A Steam Engine in Roanoke

When we moved here in 2014, we didn’t know anything about Roanoke to speak of.  When, in 2015, there was a lot of hooplah about the return of a steam engine from Spencer, North Carolina, we didn’t know why it was a big deal and didn’t know to ask.  The news reported that people waited beside the tracks along the route, hoping to get a video, even though the time that it would pass was kept a secret. We did think that that was odd, but we were busy and weren’t paying attention.

The local hockey team is called the Rail Yard Dawgs. Up until recently, the oldest craft brewery in Roanoke was the Roanoke Railhouse.   There are ads on television for the the popular local Roanoke restaurant called  The Great 611 Steak House.  At some point, you would think that we’d start asking questions, right?  Continue reading “A Steam Engine in Roanoke”

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Roanoke: Market Center

Roanoke is a city that is beautiful in the rain. A little under an hour north of Henry County, Roanoke is a great place to get away from rural life and take in something more “cosmopolitan”, a quick pint at a craft brewery  (there are several), or just to grab lunch while letting the hustle and bustle of a real city remind you that you are still part of the human race.

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Every morning, we watch news from Roanoke and we thought that it was high time to take Mother in to see Market Center. We’ve only been once before and were so impressed with Fork in the Market that we went there again.  The food was predictably good but the craft beer selection was poor this time.  Last time we were able to get  S’mores porter (by DuClaw, I think?).  This time, their only porter was Nitro Vanilla by Breckinridge which is a good porter but they were out. Still, the food was good and the sidewalk seating is great.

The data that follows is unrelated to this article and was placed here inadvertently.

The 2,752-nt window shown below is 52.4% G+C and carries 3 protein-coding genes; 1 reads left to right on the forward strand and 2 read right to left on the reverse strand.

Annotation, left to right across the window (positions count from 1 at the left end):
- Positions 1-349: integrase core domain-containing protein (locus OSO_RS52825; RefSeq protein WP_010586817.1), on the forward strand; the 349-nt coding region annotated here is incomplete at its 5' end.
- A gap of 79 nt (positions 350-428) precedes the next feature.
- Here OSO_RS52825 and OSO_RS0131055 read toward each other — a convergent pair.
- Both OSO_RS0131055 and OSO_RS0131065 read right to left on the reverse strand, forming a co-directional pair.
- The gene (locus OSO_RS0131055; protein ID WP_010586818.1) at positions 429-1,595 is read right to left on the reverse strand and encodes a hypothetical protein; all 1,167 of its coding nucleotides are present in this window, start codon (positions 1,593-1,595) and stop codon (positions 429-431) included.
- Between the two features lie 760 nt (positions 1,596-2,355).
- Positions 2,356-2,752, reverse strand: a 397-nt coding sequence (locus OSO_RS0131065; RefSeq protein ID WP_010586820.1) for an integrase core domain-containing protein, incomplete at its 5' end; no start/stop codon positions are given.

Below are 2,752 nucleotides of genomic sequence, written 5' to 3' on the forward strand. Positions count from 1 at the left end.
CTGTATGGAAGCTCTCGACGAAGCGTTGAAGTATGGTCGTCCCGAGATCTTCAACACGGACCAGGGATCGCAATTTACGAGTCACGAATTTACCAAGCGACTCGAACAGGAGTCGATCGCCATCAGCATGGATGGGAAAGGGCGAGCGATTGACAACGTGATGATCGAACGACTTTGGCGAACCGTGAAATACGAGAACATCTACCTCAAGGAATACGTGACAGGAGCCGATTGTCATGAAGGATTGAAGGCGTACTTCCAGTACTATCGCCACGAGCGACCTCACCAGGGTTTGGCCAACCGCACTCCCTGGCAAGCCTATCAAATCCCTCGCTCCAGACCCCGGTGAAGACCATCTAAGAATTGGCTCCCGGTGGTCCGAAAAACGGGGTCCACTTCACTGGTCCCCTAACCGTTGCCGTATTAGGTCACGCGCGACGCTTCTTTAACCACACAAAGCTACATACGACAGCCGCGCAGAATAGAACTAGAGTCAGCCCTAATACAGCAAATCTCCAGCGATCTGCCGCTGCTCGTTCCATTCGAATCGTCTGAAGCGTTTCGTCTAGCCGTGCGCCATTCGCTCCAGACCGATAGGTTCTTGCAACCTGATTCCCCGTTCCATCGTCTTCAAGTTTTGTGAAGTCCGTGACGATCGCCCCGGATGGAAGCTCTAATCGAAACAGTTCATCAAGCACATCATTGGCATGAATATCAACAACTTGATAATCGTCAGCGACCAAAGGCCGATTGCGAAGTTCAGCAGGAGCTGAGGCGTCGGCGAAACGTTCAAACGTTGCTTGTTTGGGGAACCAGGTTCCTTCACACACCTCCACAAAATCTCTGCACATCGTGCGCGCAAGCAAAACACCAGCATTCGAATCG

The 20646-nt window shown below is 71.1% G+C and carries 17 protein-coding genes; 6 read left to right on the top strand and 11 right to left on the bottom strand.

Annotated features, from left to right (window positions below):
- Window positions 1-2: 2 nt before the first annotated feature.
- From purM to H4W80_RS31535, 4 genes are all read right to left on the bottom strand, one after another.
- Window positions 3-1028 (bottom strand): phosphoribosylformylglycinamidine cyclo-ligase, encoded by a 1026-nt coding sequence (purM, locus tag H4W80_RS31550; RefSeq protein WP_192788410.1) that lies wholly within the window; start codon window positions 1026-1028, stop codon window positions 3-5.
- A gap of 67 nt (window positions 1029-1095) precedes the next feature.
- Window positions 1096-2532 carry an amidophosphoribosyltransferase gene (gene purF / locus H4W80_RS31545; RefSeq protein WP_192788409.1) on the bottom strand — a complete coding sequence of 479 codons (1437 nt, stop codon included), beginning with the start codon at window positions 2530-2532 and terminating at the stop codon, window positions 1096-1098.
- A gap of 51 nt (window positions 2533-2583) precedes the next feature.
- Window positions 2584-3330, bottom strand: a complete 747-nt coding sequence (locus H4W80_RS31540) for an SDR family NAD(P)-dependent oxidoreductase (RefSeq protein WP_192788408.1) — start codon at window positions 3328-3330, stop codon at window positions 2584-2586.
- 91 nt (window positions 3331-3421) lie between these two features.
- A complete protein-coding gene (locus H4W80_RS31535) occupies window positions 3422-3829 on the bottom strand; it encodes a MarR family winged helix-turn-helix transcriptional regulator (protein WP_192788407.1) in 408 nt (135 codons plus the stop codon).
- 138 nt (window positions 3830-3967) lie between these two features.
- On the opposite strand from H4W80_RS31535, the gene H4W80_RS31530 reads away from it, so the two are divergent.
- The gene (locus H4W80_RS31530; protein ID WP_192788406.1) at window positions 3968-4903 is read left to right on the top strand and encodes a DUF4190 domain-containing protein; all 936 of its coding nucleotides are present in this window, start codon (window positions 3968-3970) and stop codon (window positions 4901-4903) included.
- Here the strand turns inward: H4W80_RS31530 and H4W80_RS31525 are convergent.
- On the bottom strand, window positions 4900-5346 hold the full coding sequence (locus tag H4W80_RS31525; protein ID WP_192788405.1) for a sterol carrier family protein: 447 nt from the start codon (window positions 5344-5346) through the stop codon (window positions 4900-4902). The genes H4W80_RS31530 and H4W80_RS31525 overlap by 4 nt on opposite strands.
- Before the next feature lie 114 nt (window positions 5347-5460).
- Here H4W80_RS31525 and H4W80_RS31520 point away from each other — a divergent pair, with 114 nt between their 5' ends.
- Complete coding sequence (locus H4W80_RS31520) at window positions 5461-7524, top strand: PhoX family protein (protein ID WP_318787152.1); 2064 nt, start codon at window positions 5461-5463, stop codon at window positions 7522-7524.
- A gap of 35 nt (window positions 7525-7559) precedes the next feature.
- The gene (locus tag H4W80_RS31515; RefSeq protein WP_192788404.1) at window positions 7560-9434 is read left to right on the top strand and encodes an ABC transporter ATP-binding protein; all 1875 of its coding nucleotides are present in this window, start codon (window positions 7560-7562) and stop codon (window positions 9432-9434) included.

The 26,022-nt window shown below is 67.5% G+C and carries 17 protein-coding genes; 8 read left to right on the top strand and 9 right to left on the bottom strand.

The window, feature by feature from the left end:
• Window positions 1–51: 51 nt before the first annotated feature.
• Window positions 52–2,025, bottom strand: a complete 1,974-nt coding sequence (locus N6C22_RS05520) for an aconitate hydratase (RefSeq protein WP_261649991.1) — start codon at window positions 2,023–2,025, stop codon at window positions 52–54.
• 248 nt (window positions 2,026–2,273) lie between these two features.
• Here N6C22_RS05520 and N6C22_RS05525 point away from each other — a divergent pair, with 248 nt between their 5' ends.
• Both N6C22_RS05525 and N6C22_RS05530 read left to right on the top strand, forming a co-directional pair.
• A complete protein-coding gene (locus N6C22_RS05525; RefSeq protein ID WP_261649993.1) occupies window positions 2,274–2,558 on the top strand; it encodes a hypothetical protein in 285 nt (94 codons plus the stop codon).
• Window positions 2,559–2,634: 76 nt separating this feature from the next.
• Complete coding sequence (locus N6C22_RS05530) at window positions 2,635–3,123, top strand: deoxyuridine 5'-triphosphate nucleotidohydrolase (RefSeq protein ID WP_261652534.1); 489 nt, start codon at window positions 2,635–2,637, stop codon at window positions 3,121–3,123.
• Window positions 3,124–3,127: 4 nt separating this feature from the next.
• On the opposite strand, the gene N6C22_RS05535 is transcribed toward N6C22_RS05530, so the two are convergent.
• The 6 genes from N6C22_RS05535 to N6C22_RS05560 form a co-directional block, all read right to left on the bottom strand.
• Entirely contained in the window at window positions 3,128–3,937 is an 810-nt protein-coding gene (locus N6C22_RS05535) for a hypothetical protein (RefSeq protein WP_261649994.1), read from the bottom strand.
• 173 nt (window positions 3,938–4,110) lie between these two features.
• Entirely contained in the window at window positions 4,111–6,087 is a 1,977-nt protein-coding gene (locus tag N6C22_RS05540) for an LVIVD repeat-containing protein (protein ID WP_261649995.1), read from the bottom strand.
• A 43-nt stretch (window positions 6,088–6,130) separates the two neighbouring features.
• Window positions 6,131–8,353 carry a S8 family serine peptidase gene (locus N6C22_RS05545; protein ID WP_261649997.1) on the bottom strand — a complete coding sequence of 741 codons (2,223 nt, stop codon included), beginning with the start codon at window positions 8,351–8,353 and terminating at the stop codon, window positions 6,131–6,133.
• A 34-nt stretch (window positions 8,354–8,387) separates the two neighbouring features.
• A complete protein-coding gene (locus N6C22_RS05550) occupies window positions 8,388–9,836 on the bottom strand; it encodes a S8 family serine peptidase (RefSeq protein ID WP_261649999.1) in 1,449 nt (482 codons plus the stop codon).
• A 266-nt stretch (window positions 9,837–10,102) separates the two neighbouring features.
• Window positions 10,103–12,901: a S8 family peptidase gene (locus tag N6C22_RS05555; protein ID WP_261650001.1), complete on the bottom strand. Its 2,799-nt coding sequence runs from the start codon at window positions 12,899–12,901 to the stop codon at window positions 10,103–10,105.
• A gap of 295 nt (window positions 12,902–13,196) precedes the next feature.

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From the Fork in the Market sidewalk seating, you look out at a seafood restaurant, Billy’s, and the Taubman Museum.  People walk by and a steady stream of traffic makes for great people-watching.

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Fork in the Market is one of several restaurants in a building called The City Market. While this is a beautiful building on the outside, the inside is basically a food court with access to all (or at least some) of the restaurants that are also accessible from the outside.  The perk to City Market is easy access to clean restrooms and a series of beautiful mosaics at each doorway.

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I made a point to get a shot of each of the mosaics. A history of the mosaics – 2,000 pounds of ceramic tilework by artist Cheryl Foster – is available on the City Market website.

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I wish that there was more information about each mosaic but even the building’s website gives only a cursory explanation of their commission. Were these real personalities connected to the building? I don’t know.

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The colors are fantastic and there is so much detail.

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The toothless, banjo-playing boy with his dog, in particular, could use an explanatory placard.  This is an area rich in musical heritage but the mosaic, without more information, seems more like a caricature than a tribute.

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Market Center is a shopping district across the street from City Market and next to Center in the Square.  It is not synonymous with Center in the Square, which you will gather if you read the management responses to reviews on TripAdvisor. TripAdvisor is a global outfit not based in the U.S. and it has a real problem with listing districts like Market Center that don’t have an identifiable individual address.

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Market Center is a lively area that hosts a farmers’ market on Saturdays and has a long line of shops and open-air vendors along the street.

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Our big “find” this trip was ChocolatePaper.  My husband called it a “random stuff” store when we walked in but then smiled like a cat with a canary when he went far enough back to find the chocolate counter.  I had picked up a bag of Nancy’s Candy Company’s chocolate covered cookie dough balls (Nancy’s is a Meadows of Dan outfit) until I found the counter of truffles and chocolate covered delicacies.

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The sandwich board outside says that they keep the inside temperature at 66 degrees for the chocolate.  I can’t recommend a better way to beat the heat this summer than ChocolatePaper.